Democratic Republic of Congo


NPCYP is a network of youth organizations working in peacebuilding in the DRC since 2015. It currently comprises 81 formal and informal member youth organizations in the province of North Kivu, South Kivu and Ituri.

Since 2020, NPCYP has maintained a strategic partnership with Peace Direct as part of the development and implementation of its programmatic objectives. Some of our work together includes the YAP (Youth Action for Peace) Project, seven emergency projects funded by LAF, a Youth Rapid Action project for the prevention of violent conflict in North Kivu funded by PPL, and an emergency project for households affected by flooding and landslides in Kalehe Territory funded by the Bosch Foundation.  

Responding to fatal flooding

Apart from the security challenges facing rural areas in South Kivu province, in 2023 heavy rains fell on the farming villages, BUSGUSHU and NYAMUKUBI, nestled below the hills in the Kalehe territory. Along the road linking South Kivu to North Kivu, banana, manioc and coffee plantations were found engulfed in mud. And in several places, the waters, still visible in the village, have washed away crops and livestock. According to civil society reports and analyses, more than 700 houses, a school and a church were destroyed, with a loss of human life of over 75 people, some of whom disappeared without trace. This disaster plunged the local population into a state of serious vulnerability. On 4 May, a heavy rainstorm in the Kalehe territory caused further enormous damage to human life, property and possessions, accentuating the vulnerability of the humanitarian situation.

NPCYP began an emergency project to provide assistance and support for flood victims to help them recover from the consequences of the natural disaster, rebuild their lives and prepare for the future, ensuring that they are better prepared and more resilient to the challenges they may face.

NPCYP worked with 100 of the most vulnerable victims, including 54 women and 46 men from different villages and displacement camps. All were trained in financial education to strengthen their ability to seize economic opportunities within the community for rapid economic recovery and avoid dependence on international aid programmes. At the end of the training, each person chose the activity they wanted to undertake to empower themselves, such as setting up a small shop, doing sewing work, fishing, and more. Each participant received $100 in the form of credit alongside physical supplies to finance their activities, strengthening their financial capacity.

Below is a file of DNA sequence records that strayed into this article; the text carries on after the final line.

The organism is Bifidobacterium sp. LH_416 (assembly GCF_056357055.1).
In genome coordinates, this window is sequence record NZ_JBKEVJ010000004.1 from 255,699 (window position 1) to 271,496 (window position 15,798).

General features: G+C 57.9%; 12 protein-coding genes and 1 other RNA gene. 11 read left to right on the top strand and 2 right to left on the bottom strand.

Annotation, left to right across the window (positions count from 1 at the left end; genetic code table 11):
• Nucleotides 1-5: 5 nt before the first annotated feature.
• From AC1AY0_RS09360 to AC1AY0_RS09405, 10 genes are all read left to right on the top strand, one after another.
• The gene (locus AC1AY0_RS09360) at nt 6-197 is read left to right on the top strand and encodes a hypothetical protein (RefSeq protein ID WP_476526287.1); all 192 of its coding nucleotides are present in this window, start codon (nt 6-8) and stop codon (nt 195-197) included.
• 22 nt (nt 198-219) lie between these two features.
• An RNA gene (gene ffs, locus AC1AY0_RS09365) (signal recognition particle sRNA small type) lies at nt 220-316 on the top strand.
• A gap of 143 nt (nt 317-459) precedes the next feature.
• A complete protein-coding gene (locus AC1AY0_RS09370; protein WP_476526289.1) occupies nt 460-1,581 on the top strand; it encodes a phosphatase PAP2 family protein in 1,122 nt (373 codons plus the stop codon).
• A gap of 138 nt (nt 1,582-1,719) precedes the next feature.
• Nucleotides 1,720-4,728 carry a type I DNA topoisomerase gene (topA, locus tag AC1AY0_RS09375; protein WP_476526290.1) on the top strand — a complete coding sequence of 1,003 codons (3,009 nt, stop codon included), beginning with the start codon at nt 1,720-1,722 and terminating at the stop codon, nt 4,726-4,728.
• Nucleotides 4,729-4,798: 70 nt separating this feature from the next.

Nepa KAROLI was one of the recipients of investment funds. She told us, "Receiving this grant was a turning point in my life. Thanks to it, I was able to start my own small business. It goes far beyond money: it's an opportunity to regain control of my life and help rebuild my community."

The consequences of the May 2023 disaster in Kalehe territory were also psychological. Losing material possessions, but above all losing a loved one, can be extremely destabilising. 20 people were therefore also trained in community-based trauma healing, to be able to support their community’s mental recovery. They delivered four healing sessions for project participants:

  1. Raising awareness of the internal injuries suffered by beneficiaries as a result of disaster losses;
  1. Mourning as a global experience and coping with feelings of loss;
  1. Reconciling with oneself and one's environment;
  1. Setting up a life project to rebuild hope.

Clovis MURHULA, a project participant who took part in the training on facilitating community-based trauma healing sessions, shares his experience after completing the training:

"The sessions gave me a new perspective on life. They helped me cope with the pain and rebuild my life. Now I feel ready to start something new, to rebuild my life."

Discover more about NPCYP's work on their website:

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